All the small components like zippers, drawcords, cord endings, Velcro and eyelets. Durability and making them replaceable is crucial from a sustainability point of view. Badly placed or low-quality trimmings can ruin an otherwise fully functional garment.

DWR
DWR stands for Durable Water Repellent and is a finish that prevents the outer fabric from getting wet. Most shell layers on the market use fluorocarbon-based DWR (not good for the planet), but the Corner Jacket and Pants feature a brand new DWR based on hydrocarbons (much better for the planet).

Tape
To make the jacket fully waterproof all seams are taped. The tape is manufactured in the same material as the jacket to make it recyclable

Powder gaiter
This is a tricky part. An exact level of stretch and recovery is required in order for it to perform and there are no recycled and recyclable fabrics that meet our demands. Not yet, but we’re working hard on it. (Using a recycled fabric that doesn’t perform well enough or last long enough isn’t a sustainable alternative.)

End-of-life
The production of the garment is only part of the total impact. At Houdini we don’t like creating waste. Our shell layers are made out of recycled fibers and can be recycled again, at the end of their lifetime. In the recycling process, buttons, drawcords and such are removed and if possible recycled as well. In total our recycling process saves hugh amounts of energy and recudes CO2 emissions dramatically. So, hand in your worn out garments to us and we will make sure to recycle them. Recycle units can be found at your Houdini retailer.

Transports
”We buy most of our shell layer fabrics from Japan as this is where the best fabrics are made. Then we manufacture most garments in Europe,” says Katarina Grönhaug, head of production at Houdini. “Considering the shipments this involves choosing sustainable means of transportation is important. We transport everything by boat. Never by air. Right now we’re investigating if we could run shipments by train in the near future.”

News
Posted under Houdini

Microplastics - what we do and how you can help

Microplastics are damaging marine eco-systems. The need for a solution is urgent, and the textile industry is part of the problem. Therefore, Houdini see it as our responsibility to both inform end users on how to treat the situation, as well as to work hard to find a solution from a production point of view. This our take on microplastics.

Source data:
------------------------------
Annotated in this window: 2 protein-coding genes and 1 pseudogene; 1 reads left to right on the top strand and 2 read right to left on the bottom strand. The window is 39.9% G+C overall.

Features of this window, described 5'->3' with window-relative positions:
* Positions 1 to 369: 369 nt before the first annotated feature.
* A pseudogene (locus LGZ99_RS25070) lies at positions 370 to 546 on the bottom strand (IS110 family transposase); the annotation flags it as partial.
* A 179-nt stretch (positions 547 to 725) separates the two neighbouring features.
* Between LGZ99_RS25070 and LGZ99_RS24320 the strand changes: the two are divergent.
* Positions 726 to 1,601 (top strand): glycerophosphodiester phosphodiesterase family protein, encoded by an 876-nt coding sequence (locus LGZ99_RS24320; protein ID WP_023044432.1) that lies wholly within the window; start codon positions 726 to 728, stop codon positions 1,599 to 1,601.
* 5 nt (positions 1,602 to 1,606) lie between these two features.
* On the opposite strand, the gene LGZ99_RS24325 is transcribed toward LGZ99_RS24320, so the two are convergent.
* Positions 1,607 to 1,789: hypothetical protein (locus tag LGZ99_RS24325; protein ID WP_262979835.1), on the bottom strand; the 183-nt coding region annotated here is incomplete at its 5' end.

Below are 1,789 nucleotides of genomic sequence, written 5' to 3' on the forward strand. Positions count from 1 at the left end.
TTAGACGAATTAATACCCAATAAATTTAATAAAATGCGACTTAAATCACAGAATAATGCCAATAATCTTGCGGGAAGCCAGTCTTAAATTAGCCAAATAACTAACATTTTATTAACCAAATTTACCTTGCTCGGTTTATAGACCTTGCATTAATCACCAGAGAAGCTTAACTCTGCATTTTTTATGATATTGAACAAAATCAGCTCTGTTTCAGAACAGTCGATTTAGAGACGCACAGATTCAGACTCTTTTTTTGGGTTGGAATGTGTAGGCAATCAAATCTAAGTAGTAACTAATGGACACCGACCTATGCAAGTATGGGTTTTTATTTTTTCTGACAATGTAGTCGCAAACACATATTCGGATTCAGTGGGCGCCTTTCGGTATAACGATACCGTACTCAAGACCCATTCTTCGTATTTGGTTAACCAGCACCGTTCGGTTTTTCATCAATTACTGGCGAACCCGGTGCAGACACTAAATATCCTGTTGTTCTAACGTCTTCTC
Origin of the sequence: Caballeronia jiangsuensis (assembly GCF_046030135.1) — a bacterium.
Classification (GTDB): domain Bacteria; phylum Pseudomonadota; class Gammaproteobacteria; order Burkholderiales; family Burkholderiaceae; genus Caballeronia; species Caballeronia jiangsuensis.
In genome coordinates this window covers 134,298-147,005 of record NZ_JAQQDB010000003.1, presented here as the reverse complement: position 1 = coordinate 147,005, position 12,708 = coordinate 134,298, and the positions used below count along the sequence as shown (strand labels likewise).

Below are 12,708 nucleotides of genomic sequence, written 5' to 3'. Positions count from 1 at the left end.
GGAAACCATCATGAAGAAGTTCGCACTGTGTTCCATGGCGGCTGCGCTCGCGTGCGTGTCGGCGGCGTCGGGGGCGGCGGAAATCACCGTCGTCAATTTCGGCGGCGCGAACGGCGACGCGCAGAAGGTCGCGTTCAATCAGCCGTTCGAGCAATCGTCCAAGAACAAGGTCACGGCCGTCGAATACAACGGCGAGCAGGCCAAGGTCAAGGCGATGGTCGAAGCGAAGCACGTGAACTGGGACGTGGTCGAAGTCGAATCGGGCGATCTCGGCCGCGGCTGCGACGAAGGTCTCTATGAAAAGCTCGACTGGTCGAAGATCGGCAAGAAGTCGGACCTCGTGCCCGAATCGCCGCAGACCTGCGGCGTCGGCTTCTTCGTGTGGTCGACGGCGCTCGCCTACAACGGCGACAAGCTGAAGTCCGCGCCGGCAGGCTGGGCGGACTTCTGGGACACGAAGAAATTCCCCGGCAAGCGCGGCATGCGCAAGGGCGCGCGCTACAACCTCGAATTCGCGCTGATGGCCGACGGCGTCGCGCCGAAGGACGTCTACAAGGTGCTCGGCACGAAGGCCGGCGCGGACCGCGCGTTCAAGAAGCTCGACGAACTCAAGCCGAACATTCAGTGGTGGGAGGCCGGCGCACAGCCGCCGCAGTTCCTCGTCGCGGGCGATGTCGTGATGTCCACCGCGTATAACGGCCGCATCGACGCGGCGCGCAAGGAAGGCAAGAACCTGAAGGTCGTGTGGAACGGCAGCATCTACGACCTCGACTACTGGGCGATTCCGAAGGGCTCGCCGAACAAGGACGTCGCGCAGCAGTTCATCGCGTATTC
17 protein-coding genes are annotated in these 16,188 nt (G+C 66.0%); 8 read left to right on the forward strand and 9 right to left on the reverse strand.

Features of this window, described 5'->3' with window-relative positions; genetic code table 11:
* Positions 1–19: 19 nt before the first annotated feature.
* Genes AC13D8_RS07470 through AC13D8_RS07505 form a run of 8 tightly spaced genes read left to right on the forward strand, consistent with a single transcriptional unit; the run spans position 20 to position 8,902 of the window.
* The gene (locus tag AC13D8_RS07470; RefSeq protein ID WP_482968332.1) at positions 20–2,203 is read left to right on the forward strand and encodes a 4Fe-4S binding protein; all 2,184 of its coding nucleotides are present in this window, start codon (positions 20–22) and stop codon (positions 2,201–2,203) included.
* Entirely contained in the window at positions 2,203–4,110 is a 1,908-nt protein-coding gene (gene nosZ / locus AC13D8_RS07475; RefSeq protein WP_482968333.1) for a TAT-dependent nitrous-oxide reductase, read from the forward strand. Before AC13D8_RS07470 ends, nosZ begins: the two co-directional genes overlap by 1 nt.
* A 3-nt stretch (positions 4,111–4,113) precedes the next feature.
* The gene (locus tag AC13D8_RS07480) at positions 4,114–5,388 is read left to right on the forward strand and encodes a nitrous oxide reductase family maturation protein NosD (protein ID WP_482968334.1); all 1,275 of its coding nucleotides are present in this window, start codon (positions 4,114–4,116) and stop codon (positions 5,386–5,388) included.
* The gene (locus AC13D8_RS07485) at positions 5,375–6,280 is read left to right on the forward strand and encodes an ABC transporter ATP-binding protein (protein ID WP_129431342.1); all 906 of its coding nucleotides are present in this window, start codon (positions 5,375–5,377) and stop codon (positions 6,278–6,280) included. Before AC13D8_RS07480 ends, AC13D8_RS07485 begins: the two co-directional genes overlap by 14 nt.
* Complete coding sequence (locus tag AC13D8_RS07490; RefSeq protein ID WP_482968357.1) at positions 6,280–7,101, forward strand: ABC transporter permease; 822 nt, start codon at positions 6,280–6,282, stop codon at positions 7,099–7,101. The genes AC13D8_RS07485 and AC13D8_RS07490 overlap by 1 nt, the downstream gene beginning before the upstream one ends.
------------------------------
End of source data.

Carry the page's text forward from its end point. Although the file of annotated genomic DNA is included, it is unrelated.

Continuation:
>Read

News
Posted under

Houdini wins Conscious Award at the Elle gala 2017

We are very happy to be able to share with you the news that we, at the ELLE Gala January 13th, had the great honour to receive the H&M & ELLE Conscious Award 2017.

>Read

News
Posted under Houdini

Houdini Hub Oslo

We continue to break new ground as we open our first store outside of Sweden on Hegdehaugsveien 34.

>Read

News
Posted under Houdini

#paywithpowder

Trade ski photos for Houdini gear in our big Instagram contest.

>Read

News
Posted under

First ever corporate Planetary Boundaries Assessment

How can we allow us to avoid serious threats and to change the world for the better.

>Read

News
Posted under

Houdini phases out fluorocarbons

The issue of fluorocarbons is currently making the headlines, and Greenpeace, for example, is working on a large campaign surrounding this topic. We at Houdini want to be transparent in how we deal with these questions.

>Read

News
Posted under Houdini

A surfer’s suitcase

With Vera Nording, a surfer from Stockholm and 2013 Swedish longboard champion.

>Read

News
Posted under Blog

Bouldering surronded by farms and forests

Besides great rock quality, a multitude of boulders on different levels and easy access, Källbergahygget offers a tour of the Swedish countryside.

>Read

News
Posted under Blog

Among the ancients on Yakushima

In the winter, skiers and snowboarders from all over the world travel to Japan for its famous powder snow. Not many outdoor travelers come here in the summertime. They miss a world of untouched forests, a unique culture and trees that outdate most major religions.

>Read